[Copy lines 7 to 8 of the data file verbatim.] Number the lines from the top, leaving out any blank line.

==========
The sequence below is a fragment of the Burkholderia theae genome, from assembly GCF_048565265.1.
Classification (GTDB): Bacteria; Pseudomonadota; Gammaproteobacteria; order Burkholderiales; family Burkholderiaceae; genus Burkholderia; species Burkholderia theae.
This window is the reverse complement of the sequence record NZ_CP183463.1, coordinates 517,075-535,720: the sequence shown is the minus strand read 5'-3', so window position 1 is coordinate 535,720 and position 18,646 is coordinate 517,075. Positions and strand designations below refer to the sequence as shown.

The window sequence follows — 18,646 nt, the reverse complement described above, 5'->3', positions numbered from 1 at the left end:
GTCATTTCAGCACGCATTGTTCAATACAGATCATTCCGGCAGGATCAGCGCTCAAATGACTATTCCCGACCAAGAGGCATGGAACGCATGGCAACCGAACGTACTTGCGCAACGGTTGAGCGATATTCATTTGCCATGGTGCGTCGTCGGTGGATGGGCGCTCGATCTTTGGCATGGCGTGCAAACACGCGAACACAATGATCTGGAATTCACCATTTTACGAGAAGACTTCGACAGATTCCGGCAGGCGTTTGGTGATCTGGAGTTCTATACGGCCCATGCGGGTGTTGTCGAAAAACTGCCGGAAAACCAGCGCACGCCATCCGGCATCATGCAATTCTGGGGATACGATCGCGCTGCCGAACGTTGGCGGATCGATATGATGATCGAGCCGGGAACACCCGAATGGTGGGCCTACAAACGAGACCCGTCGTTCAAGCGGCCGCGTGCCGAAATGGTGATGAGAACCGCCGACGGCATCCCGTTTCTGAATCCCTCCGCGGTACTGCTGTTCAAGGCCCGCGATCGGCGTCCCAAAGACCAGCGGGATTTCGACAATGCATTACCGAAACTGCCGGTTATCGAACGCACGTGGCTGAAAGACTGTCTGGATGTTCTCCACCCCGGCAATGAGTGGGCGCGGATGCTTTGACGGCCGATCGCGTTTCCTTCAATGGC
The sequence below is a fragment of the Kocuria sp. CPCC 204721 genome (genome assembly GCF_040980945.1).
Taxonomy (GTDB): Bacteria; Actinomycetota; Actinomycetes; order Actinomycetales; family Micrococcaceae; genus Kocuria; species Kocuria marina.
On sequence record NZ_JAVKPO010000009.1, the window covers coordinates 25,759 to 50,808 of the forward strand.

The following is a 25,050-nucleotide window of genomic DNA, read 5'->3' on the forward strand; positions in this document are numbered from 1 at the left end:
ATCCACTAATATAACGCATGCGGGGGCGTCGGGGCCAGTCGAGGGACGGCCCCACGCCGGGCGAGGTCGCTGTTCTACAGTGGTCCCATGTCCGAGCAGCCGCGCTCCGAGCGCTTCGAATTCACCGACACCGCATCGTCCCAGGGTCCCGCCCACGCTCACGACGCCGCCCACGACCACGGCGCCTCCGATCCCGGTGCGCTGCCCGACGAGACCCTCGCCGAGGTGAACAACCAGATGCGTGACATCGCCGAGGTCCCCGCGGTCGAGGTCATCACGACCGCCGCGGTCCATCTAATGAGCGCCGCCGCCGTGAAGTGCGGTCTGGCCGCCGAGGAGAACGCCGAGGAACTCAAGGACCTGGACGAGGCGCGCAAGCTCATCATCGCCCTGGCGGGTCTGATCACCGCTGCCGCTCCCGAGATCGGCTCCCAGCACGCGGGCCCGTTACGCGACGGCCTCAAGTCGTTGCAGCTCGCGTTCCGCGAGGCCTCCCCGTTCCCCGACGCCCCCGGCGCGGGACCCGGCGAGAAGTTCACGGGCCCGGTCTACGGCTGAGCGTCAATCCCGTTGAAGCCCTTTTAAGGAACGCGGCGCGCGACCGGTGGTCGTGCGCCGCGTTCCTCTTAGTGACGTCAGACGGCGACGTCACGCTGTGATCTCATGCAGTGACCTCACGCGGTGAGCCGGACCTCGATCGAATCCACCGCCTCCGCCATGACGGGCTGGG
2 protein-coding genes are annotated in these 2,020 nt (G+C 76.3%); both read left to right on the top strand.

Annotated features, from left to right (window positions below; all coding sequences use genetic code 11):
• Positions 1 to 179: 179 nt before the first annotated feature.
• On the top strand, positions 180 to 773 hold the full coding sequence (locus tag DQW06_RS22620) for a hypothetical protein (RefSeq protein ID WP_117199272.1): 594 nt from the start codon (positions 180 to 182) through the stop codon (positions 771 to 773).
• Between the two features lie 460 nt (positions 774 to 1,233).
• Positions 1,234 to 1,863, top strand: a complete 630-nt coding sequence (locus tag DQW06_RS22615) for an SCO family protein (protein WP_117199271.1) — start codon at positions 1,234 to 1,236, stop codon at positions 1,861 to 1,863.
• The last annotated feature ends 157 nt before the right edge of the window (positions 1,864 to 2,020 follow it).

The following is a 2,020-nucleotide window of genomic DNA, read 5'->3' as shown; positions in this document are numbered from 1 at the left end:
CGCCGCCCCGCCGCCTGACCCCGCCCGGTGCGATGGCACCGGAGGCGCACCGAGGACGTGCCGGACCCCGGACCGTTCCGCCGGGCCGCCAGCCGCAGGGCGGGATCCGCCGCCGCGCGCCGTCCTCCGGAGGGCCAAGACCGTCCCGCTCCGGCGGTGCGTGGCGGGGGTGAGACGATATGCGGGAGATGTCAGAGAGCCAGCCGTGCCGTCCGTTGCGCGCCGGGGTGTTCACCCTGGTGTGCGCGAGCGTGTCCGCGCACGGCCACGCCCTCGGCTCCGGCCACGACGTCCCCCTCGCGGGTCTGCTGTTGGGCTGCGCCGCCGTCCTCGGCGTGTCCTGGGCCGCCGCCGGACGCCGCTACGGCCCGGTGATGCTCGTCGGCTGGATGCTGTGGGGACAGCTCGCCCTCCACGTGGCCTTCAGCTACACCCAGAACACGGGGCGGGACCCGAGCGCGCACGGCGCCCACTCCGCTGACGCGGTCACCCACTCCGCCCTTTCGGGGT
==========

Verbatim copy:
Taxonomy (GTDB): Bacteria; Actinomycetota; Actinomycetes; order Actinomycetales; family Micrococcaceae; genus Kocuria; species Kocuria marina.
On sequence record NZ_JAVKPO010000009.1, the window covers coordinates 25,759 to 50,808 of the forward strand.